In January of this year, the Wisconsin Supreme Court unanimously affirmed the defendant’s conviction for stalking in State v. Warbelton, 2009 WI 6, 759 N.W.2d 557. In doing so, the court held that a defendant in a stalking case cannot prevent the State from submitting evidence of the existence of the defendant’s prior violent felony conviction, an element of the crime, by stipulating to the conviction before trial.
Stipulations to prior convictions became a powerful tool for defense attorneys in Wisconsin following State v. McAllister, 153 Wis. 2d 523, 451 N.W.2d 764 (Ct. App. 1989). A precursor to the United States Supreme Court’s ruling in Old Chief v. United States, the McAllister court held that the State could not submit evidence of the details of the defendant’s prior felony conviction if the defendant offered to stipulate to that element before trial. The court concluded that the details of the conviction were no longer relevant once the defendant stipulated to it. The State could satisfy the element by submitting a certified record of the defendant’s conviction to the jury.
The court in State v. Alexander addressed the derivative question left by McAllister: may the defendant completely prevent the jury from considering the prior conviction element by stipulating to the prior conviction before trial?
The Alexander court answered in the affirmative. The case concerned a defendant charged with operating a motor vehicle while intoxicated, third or subsequent offense. The State had to prove that the defendant had two or more convictions, suspensions, or revocations under Wisconsin’s vehicle laws. The Wisconsin Supreme Court found that, when the defendant stipulated to the prior offenses, the prejudicial effect of informing the jury of the prior offenses outweighed any probative value. Therefore, the jury should only have determined whether the defendant operated the motor vehicle while intoxicated.
The defendant in Warbelton argued that Alexander precluded the State or the court from informing the jury about his prior violent felony conviction. The Wisconsin Supreme Court disagreed, expressly limiting Alexander to OWI cases. The court found that, in terms of the convictions, suspensions, or revocations element in the OWI offense, (1) jurors were likely to infer that the prior convictions were also for an OWI offense; (2) jurors were likely to infer from the prior convictions that the OWI offense was part of a pattern of behavior; and (3) jurors were likely to infer from the prior convictions that the defendant likely committed an OWI offense on many other occasions without being caught. The court concluded that these prejudicial features did not exist in the context of a stalking offense and therefore refused to extend Alexander. As an aside, the court’s reasoning appears to leave the door open for courts to apply the Alexander rule to other offenses so long as the above factors are present. The court, however, was not clear on this point.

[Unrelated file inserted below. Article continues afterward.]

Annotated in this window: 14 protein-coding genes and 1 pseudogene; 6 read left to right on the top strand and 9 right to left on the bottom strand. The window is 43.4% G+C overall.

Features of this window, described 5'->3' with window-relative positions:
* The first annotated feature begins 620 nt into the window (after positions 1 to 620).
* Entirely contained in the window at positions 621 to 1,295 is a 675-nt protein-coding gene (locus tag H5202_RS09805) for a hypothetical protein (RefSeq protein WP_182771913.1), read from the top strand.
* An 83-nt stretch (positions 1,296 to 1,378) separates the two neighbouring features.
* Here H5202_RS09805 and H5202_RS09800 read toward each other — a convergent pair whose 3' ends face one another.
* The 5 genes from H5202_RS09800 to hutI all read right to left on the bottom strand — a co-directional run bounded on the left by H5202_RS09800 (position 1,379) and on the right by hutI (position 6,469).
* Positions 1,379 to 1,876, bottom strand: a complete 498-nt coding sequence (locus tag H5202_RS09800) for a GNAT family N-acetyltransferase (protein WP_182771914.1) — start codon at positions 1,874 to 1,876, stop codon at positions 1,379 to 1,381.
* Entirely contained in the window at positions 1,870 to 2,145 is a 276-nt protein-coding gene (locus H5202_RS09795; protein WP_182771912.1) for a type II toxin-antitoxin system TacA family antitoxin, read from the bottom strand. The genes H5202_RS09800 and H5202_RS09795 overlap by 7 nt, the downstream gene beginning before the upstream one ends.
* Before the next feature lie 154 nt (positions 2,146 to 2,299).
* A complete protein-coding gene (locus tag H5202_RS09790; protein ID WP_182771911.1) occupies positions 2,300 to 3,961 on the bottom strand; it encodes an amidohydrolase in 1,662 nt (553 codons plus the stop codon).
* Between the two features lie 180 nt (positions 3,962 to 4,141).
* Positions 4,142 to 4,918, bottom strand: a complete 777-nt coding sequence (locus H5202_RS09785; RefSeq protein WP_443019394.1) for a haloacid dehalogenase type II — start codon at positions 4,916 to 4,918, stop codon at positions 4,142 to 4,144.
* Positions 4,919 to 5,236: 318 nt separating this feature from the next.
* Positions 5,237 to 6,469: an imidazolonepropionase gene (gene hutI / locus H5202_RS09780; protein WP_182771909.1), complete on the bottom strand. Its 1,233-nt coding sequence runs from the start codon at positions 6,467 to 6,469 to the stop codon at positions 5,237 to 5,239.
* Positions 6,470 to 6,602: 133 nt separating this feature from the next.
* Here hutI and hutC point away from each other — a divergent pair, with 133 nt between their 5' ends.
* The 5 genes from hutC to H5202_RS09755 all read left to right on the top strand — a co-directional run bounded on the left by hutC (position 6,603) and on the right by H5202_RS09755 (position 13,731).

In the end, the Warbelton court held that the McAllister requirement — that the details of prior convictions, rather than the existence of the prior convictions, be withheld from jury — was sufficient to safeguard the defendant from the prejudice that attends prior convictions. Is this sound legal doctrine? Is it necessary in a felon in possession of a firearm case that the jury know that the defendant is a felon?
Other jurisdictions seem to think so. Six federal circuits and several states have concluded that the jury must be apprised of all elements of the offense, even status elements. The U.S. Court of Appeals for the First Circuit noted that if jurors are left in the dark about a key element of the crime, then jurors might question whether the elements submitted to them should constitute a crime at all. Jurors might question why a defendant is being charged with merely possessing a firearm when, under ordinary circumstances, possessing a firearm is legal.
One jurisdiction that strayed away from the majority was our sister state, Minnesota. In State v. Davidson, 351 N.W.2d 8 (Minn. 1984), the court found that the prejudice that attends the prior conviction element outweighed any probative value once the defendant stipulated to it. The proper procedure in a felon in possession of firearm case, the court explained, was to inform the jury that the defendant was not entitled to carry a firearm and that the sole determination the jury must make was whether the defendant possessed a firearm.
I personally find Minnesota’s approach persuasive, as it satisfies the argument made by the First Circuit while preventing the jury from knowing of the defendant’s prior conviction. After all, there are several statutory reasons why a defendant may not carry a firearm, such as issues with mental health. Other offenses, such as stalking, could be handled in a similar fashion. The jury need only know that, under Wisconsin law, the defendant is subject to prosecution under the given statute. The defendant’s status is irrelevant and should not be submitted to the jury.
I welcome any comments or responses to my take on this issue.
You can follow any responses to this entry through the RSS 2.0 feed. You can skip to the end and leave a response. Pinging is currently not allowed.